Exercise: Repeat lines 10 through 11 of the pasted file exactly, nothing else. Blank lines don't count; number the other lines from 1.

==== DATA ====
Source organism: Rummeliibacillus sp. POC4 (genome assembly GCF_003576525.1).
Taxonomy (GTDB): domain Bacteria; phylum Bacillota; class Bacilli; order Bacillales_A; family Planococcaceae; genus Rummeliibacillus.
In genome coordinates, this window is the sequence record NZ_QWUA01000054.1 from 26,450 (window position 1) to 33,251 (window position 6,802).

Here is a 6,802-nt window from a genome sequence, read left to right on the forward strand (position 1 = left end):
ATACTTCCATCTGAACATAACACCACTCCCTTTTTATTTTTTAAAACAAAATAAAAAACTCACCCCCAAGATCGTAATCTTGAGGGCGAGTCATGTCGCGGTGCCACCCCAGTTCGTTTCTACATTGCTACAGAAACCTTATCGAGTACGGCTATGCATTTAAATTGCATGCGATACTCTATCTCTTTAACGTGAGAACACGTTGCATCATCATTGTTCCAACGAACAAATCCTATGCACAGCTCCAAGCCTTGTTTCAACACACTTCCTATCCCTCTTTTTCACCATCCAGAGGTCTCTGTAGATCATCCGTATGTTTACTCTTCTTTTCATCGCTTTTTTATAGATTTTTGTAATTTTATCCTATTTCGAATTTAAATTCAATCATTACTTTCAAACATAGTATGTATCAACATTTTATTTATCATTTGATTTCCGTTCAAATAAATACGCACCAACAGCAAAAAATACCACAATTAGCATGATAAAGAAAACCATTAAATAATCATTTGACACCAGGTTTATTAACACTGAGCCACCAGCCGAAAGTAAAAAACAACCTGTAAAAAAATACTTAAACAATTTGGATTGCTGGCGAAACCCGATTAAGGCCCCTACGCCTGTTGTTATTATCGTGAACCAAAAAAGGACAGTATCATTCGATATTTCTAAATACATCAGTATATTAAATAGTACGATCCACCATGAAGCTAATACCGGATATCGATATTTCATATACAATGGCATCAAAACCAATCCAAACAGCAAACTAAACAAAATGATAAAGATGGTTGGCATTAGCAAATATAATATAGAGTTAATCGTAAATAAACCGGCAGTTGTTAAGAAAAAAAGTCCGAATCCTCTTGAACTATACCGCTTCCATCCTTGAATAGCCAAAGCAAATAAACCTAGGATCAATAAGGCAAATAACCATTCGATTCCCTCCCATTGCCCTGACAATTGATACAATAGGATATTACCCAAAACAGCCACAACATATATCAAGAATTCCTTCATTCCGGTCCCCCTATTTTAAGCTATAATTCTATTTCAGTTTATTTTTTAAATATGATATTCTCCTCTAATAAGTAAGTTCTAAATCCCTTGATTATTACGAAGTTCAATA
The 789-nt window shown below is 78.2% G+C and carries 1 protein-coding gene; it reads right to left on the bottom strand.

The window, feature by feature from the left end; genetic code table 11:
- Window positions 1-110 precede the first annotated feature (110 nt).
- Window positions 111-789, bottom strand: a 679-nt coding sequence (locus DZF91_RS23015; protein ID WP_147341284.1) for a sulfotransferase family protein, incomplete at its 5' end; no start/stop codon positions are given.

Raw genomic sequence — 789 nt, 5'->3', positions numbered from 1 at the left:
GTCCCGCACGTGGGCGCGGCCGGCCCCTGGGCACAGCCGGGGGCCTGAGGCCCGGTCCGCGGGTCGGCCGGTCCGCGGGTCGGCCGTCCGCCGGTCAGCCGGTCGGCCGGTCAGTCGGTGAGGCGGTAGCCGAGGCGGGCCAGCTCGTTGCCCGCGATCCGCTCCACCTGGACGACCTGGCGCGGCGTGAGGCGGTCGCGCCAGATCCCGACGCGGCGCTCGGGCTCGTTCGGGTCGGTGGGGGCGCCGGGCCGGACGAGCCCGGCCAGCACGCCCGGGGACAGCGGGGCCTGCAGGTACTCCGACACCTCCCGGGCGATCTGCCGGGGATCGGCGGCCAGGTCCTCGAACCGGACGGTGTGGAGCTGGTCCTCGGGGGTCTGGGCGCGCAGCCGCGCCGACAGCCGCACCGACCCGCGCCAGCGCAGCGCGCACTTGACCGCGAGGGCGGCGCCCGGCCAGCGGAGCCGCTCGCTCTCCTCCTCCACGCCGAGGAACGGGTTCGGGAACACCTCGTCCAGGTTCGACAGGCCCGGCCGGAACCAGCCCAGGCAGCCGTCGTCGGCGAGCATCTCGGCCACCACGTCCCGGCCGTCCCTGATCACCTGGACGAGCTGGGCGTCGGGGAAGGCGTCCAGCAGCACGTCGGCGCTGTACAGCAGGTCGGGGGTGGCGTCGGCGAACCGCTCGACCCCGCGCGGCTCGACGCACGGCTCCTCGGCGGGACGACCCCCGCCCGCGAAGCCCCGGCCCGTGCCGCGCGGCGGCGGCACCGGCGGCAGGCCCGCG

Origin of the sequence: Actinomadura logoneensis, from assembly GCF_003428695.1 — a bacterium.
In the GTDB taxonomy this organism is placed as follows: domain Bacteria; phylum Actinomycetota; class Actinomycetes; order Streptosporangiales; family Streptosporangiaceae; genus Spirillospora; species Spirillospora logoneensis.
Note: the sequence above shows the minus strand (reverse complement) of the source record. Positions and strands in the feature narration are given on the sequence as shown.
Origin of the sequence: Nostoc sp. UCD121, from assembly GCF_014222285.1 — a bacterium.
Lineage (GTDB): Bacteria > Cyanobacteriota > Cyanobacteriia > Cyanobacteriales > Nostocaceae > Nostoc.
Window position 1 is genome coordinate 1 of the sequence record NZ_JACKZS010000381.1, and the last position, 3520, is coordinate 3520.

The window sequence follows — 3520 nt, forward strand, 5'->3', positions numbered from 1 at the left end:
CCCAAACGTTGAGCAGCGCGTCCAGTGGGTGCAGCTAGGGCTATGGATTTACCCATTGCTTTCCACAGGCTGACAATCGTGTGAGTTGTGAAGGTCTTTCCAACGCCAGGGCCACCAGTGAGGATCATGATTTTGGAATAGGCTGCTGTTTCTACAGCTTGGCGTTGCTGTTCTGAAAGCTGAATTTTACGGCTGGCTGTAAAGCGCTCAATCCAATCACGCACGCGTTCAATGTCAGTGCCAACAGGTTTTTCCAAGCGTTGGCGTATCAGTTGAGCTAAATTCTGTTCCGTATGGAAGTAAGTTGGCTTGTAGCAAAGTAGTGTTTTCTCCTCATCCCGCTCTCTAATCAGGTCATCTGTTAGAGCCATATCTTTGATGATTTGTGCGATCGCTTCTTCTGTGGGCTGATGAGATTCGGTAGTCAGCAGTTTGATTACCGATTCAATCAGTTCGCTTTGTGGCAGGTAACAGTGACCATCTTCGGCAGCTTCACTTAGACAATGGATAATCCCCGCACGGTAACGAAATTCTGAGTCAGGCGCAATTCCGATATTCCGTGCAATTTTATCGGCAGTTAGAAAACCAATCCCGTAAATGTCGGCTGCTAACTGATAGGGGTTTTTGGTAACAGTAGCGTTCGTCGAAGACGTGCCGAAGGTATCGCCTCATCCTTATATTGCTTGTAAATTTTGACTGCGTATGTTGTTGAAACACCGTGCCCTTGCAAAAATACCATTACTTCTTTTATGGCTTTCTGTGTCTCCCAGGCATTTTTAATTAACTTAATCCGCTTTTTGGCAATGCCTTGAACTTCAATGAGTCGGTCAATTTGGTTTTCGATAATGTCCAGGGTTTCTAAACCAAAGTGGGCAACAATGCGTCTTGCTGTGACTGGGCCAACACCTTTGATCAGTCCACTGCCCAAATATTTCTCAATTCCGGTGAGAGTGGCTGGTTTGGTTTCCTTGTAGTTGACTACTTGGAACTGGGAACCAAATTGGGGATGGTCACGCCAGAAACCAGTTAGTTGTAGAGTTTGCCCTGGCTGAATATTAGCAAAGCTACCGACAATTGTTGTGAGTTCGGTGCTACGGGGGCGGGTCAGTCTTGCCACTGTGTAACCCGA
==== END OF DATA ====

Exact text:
Raw genomic sequence — 789 nt, 5'->3', positions numbered from 1 at the left:
GTCCCGCACGTGGGCGCGGCCGGCCCCTGGGCACAGCCGGGGGCCTGAGGCCCGGTCCGCGGGTCGGCCGGTCCGCGGGTCGGCCGTCCGCCGGTCAGCCGGTCGGCCGGTCAGTCGGTGAGGCGGTAGCCGAGGCGGGCCAGCTCGTTGCCCGCGATCCGCTCCACCTGGACGACCTGGCGCGGCGTGAGGCGGTCGCGCCAGATCCCGACGCGGCGCTCGGGCTCGTTCGGGTCGGTGGGGGCGCCGGGCCGGACGAGCCCGGCCAGCACGCCCGGGGACAGCGGGGCCTGCAGGTACTCCGACACCTCCCGGGCGATCTGCCGGGGATCGGCGGCCAGGTCCTCGAACCGGACGGTGTGGAGCTGGTCCTCGGGGGTCTGGGCGCGCAGCCGCGCCGACAGCCGCACCGACCCGCGCCAGCGCAGCGCGCACTTGACCGCGAGGGCGGCGCCCGGCCAGCGGAGCCGCTCGCTCTCCTCCTCCACGCCGAGGAACGGGTTCGGGAACACCTCGTCCAGGTTCGACAGGCCCGGCCGGAACCAGCCCAGGCAGCCGTCGTCGGCGAGCATCTCGGCCACCACGTCCCGGCCGTCCCTGATCACCTGGACGAGCTGGGCGTCGGGGAAGGCGTCCAGCAGCACGTCGGCGCTGTACAGCAGGTCGGGGGTGGCGTCGGCGAACCGCTCGACCCCGCGCGGCTCGACGCACGGCTCCTCGGCGGGACGACCCCCGCCCGCGAAGCCCCGGCCCGTGCCGCGCGGCGGCGGCACCGGCGGCAGGCCCGCG